Unsticking: Finding A New, Bigger Story

I texted a friend something I found interesting the other day and received back a one-word response. Golly.

My initial reaction was, Who the fuck says “Golly” anymore? 

But then this morning, all I could think was… Golly. Because I don’t recall the last time I blogged. And because even though I don’t remember the post, I am certain it contained the same threads all of my writing has captured for a long while. Well over a year. And because I don’t know how much I care. And because I am unclear on whether the caring or not caring should bother me. And because I resigned myself, about two weeks ago, to a new idea: I am not blogging anymore.

So… Golly.

I told one of my bestest buddies I was going to stop writing and he looked at me like I ran over his dog, then smiled, put it in reverse, and backed up over his neighbor’s dog. Thankfully this was at his birthday party and he was enjoying his beer and friends and family and was quickly diverted. Phew. We haven’t talked about it since. I’ve sort of hoped it slipped his mind.

None of that really matters as it’s firmly entrenched in mine. And I wrote out this defensive narrative explaining myself that read like a robotic legal brief. Only it’s not. I don’t have to present evidence. There’s no precedent here. Burden of proof? Nope. And that there–the bit I just deleted–is one of the reasons I need to detach from this for a time. My blog has become less about sharing my story and what’s bouncing around my brain, and more about securing a place to seek and find approval. I long for you to like what I write. Not just “like” it. Click the “Like” button, damnit! I desire your blessing. Not so we can connect or relate or share a moment. I need you to tell me I am okay. Because I cannot tell myself. Because I’m not. Okay, that is. And this pathological, deep-rooted obsession with being loved by all is an issue that floods all arenas of my life. Family. Home. Friends. Work. Relationships. Particularly relationships with men who are older and, in my twisted mind, possess some sort of authority over me (Daddy issues).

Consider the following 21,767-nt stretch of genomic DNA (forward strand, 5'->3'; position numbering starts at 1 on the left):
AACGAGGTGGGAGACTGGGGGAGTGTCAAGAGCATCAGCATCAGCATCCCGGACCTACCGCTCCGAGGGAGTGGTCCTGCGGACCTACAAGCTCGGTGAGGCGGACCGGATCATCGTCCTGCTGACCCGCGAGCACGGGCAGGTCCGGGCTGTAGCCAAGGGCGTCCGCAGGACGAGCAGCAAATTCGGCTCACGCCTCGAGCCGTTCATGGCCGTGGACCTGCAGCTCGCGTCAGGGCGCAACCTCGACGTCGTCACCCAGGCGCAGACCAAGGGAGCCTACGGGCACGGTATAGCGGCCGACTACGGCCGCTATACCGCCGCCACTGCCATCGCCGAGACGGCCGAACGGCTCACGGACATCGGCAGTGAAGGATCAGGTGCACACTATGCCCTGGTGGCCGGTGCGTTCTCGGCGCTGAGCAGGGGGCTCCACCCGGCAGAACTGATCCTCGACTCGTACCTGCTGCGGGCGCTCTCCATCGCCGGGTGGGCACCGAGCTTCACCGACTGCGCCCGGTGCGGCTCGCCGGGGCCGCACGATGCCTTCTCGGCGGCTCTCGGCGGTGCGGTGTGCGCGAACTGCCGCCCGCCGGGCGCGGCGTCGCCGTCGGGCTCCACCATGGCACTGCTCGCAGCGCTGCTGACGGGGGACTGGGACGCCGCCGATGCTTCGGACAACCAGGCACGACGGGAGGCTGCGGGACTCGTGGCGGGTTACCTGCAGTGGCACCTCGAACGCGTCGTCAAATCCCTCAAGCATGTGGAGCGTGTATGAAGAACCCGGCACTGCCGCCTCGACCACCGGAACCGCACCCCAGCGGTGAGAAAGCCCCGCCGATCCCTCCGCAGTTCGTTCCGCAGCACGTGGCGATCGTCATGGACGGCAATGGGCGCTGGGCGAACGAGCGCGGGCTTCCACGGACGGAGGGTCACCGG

I was searching recently. I’d come off of a particularly terrible week. Terrible as in riddled with behavioral hangovers. (I am still dropping my head on my desk with shame.) I recognized I couldn’t do dick about what I’d already done… and I did my best to right my wrongs… but the bigger thing was that I knew. Something–some big or little or any thing–had to change. No one could do it for me. I used up those cards. You see, I had been looking to others to manage my feelings and sadness and grief and guilt (not a conscious expectation) and when they couldn’t, I lashed out. And depending on the relationship, those people distanced themselves from me, scolded but forgave me, or expressed serious concern about my actions. All of the above, understandable.

So, I was searching. Online. For help. This shit? That I am feeling? That I am blaming myself for? That I cannot drop and move forward from? Well beyond the pay grade of any of my friends or family or acquaintances. I was searching for help, help. Hired guns. Professionals. And in doing so, two things happened.